You can credit US Air, United or other Star Alliance flights to Aegean to get the remaining 2,000 miles. US Air coach flights earn 100% of the flown miles, but most United coach discounted flights earn only 50% of the flown miles and some airlines don’t earn any miles on Aegean. Here’s a link to the miles earned when you credit a flight to Aegean.
Is This A SECURITY RISK?
No. You still have to go through regular security at airports even when going through the elite security line (unless you have have TSA Pre).
Can I Use This to Board the Plane Early?
The gate agents are airline employees who actually do have a lot of experience, so this will not work as well (if at all) as using a frequent flyer card to get through to the elite security line.
However, you could try boarding with the elite status passengers (Star Gold or Silver, etc.), and smile and show the gate agent your frequent flyer card before she asks for it. But it could be embarrassing if you’re not allowed through.
I also wouldn’t flash an American Airlines elite card when boarding a United flight, though a Star Alliance card mentioned above could be worth a try.
That said, I wouldn’t push my luck and try to board the plane early with a frequent flyer card or elite card from a different airline.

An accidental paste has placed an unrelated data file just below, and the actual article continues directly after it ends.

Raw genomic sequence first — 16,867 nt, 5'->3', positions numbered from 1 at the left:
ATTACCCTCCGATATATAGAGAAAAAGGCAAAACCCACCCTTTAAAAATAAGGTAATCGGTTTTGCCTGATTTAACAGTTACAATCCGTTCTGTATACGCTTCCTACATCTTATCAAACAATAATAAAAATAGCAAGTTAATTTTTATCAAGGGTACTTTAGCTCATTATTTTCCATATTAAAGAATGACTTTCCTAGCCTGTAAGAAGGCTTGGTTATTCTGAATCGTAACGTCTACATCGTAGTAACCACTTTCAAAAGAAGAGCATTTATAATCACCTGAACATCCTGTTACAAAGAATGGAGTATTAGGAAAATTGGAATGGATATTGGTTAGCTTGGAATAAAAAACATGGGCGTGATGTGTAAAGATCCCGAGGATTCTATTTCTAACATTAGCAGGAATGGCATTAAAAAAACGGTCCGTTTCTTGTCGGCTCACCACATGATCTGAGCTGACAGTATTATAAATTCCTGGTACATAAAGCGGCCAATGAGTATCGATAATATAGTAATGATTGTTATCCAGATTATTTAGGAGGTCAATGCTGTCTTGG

This won’t work for everyone and not all the time, but I’ve had very good luck with using frequent flyer cards or other airline elite cards to get access to the shorter elite status security lines.
Keep in mind that the elite status security line isn’t always the shortest line, and always have a buffer in case you have to use the regular security line.
Emily always likes it when I flash a card and get her through the security line quicker than it otherwise would take. We used our Southwest Companion Pass to get access to the shorter lines over Thanksgiving and it worked like a charm!
*If you liked this post, why don’t you join the 7,500+ readers who have signed-up to receive free blog posts via email (only 1 email per day!) or in a RSS reader …because then you’ll never miss another update!